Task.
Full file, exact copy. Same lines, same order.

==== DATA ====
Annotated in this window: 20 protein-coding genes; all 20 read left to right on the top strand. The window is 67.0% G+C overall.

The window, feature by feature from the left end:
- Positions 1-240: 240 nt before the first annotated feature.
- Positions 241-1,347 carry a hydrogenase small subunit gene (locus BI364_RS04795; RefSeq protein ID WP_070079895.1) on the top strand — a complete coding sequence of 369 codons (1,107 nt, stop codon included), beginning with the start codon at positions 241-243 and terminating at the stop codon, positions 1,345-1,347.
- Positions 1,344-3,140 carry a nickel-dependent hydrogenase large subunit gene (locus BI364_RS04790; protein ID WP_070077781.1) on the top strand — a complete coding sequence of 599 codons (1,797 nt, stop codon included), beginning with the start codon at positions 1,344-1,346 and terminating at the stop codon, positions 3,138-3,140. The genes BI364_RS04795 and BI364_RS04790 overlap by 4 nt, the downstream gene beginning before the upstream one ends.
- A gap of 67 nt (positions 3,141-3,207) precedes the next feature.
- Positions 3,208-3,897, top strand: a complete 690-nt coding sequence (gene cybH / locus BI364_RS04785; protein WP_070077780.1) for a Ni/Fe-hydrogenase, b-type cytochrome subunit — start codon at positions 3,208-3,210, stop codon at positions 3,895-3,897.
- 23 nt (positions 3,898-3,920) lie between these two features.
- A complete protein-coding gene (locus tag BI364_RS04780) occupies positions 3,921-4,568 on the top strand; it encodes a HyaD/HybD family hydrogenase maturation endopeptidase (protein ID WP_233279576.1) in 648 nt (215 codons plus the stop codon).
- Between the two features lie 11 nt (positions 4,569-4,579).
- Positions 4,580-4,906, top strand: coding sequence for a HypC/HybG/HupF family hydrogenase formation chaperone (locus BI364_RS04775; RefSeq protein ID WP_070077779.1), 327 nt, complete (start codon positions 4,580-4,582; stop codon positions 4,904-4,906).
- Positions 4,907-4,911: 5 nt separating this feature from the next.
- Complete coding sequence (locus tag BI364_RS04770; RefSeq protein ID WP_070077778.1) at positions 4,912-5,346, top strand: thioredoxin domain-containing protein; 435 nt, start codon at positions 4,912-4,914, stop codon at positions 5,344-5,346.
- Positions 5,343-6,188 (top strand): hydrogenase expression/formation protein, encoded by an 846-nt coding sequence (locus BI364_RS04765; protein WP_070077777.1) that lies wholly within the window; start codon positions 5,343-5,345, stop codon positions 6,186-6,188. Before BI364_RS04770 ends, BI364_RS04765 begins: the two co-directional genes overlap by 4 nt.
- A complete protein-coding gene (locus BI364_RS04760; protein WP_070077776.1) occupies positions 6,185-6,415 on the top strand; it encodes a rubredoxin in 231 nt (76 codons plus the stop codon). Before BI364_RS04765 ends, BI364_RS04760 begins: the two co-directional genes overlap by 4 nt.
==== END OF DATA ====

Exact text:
Annotated in this window: 20 protein-coding genes; all 20 read left to right on the top strand. The window is 67.0% G+C overall.

The window, feature by feature from the left end:
- Positions 1-240: 240 nt before the first annotated feature.
- Positions 241-1,347 carry a hydrogenase small subunit gene (locus BI364_RS04795; RefSeq protein ID WP_070079895.1) on the top strand — a complete coding sequence of 369 codons (1,107 nt, stop codon included), beginning with the start codon at positions 241-243 and terminating at the stop codon, positions 1,345-1,347.
- Positions 1,344-3,140 carry a nickel-dependent hydrogenase large subunit gene (locus BI364_RS04790; protein ID WP_070077781.1) on the top strand — a complete coding sequence of 599 codons (1,797 nt, stop codon included), beginning with the start codon at positions 1,344-1,346 and terminating at the stop codon, positions 3,138-3,140. The genes BI364_RS04795 and BI364_RS04790 overlap by 4 nt, the downstream gene beginning before the upstream one ends.
- A gap of 67 nt (positions 3,141-3,207) precedes the next feature.
- Positions 3,208-3,897, top strand: a complete 690-nt coding sequence (gene cybH / locus BI364_RS04785; protein WP_070077780.1) for a Ni/Fe-hydrogenase, b-type cytochrome subunit — start codon at positions 3,208-3,210, stop codon at positions 3,895-3,897.
- 23 nt (positions 3,898-3,920) lie between these two features.
- A complete protein-coding gene (locus tag BI364_RS04780) occupies positions 3,921-4,568 on the top strand; it encodes a HyaD/HybD family hydrogenase maturation endopeptidase (protein ID WP_233279576.1) in 648 nt (215 codons plus the stop codon).
- Between the two features lie 11 nt (positions 4,569-4,579).
- Positions 4,580-4,906, top strand: coding sequence for a HypC/HybG/HupF family hydrogenase formation chaperone (locus BI364_RS04775; RefSeq protein ID WP_070077779.1), 327 nt, complete (start codon positions 4,580-4,582; stop codon positions 4,904-4,906).
- Positions 4,907-4,911: 5 nt separating this feature from the next.
- Complete coding sequence (locus tag BI364_RS04770; RefSeq protein ID WP_070077778.1) at positions 4,912-5,346, top strand: thioredoxin domain-containing protein; 435 nt, start codon at positions 4,912-4,914, stop codon at positions 5,344-5,346.
- Positions 5,343-6,188 (top strand): hydrogenase expression/formation protein, encoded by an 846-nt coding sequence (locus BI364_RS04765; protein WP_070077777.1) that lies wholly within the window; start codon positions 5,343-5,345, stop codon positions 6,186-6,188. Before BI364_RS04770 ends, BI364_RS04765 begins: the two co-directional genes overlap by 4 nt.
- A complete protein-coding gene (locus BI364_RS04760; protein WP_070077776.1) occupies positions 6,185-6,415 on the top strand; it encodes a rubredoxin in 231 nt (76 codons plus the stop codon). Before BI364_RS04765 ends, BI364_RS04760 begins: the two co-directional genes overlap by 4 nt.